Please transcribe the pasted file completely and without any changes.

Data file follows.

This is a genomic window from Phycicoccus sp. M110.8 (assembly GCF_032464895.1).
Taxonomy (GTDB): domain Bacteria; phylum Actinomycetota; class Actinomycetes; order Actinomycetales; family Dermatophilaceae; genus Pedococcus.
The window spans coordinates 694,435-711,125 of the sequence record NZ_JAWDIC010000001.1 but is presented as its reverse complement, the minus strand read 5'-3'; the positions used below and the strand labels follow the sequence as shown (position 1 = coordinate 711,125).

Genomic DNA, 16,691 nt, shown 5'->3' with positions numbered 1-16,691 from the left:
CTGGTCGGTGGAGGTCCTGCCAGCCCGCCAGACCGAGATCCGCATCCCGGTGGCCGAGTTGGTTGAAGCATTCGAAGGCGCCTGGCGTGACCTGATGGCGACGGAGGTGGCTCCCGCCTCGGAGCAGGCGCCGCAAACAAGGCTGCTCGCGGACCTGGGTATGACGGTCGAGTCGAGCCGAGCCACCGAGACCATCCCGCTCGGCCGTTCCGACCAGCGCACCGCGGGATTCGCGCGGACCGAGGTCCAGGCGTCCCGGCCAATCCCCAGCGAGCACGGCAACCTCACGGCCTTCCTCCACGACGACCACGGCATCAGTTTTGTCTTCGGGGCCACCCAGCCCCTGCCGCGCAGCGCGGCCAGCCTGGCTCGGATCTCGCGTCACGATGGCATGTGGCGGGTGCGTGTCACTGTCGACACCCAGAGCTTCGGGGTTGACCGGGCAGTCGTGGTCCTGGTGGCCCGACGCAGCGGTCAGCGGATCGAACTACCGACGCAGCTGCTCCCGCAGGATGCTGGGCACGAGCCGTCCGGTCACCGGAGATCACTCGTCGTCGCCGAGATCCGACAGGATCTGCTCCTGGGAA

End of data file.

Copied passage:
This is a genomic window from Phycicoccus sp. M110.8 (assembly GCF_032464895.1).
Taxonomy (GTDB): domain Bacteria; phylum Actinomycetota; class Actinomycetes; order Actinomycetales; family Dermatophilaceae; genus Pedococcus.
The window spans coordinates 694,435-711,125 of the sequence record NZ_JAWDIC010000001.1 but is presented as its reverse complement, the minus strand read 5'-3'; the positions used below and the strand labels follow the sequence as shown (position 1 = coordinate 711,125).

Genomic DNA, 16,691 nt, shown 5'->3' with positions numbered 1-16,691 from the left:
CTGGTCGGTGGAGGTCCTGCCAGCCCGCCAGACCGAGATCCGCATCCCGGTGGCCGAGTTGGTTGAAGCATTCGAAGGCGCCTGGCGTGACCTGATGGCGACGGAGGTGGCTCCCGCCTCGGAGCAGGCGCCGCAAACAAGGCTGCTCGCGGACCTGGGTATGACGGTCGAGTCGAGCCGAGCCACCGAGACCATCCCGCTCGGCCGTTCCGACCAGCGCACCGCGGGATTCGCGCGGACCGAGGTCCAGGCGTCCCGGCCAATCCCCAGCGAGCACGGCAACCTCACGGCCTTCCTCCACGACGACCACGGCATCAGTTTTGTCTTCGGGGCCACCCAGCCCCTGCCGCGCAGCGCGGCCAGCCTGGCTCGGATCTCGCGTCACGATGGCATGTGGCGGGTGCGTGTCACTGTCGACACCCAGAGCTTCGGGGTTGACCGGGCAGTCGTGGTCCTGGTGGCCCGACGCAGCGGTCAGCGGATCGAACTACCGACGCAGCTGCTCCCGCAGGATGCTGGGCACGAGCCGTCCGGTCACCGGAGATCACTCGTCGTCGCCGAGATCCGACAGGATCTGCTCCTGGGAA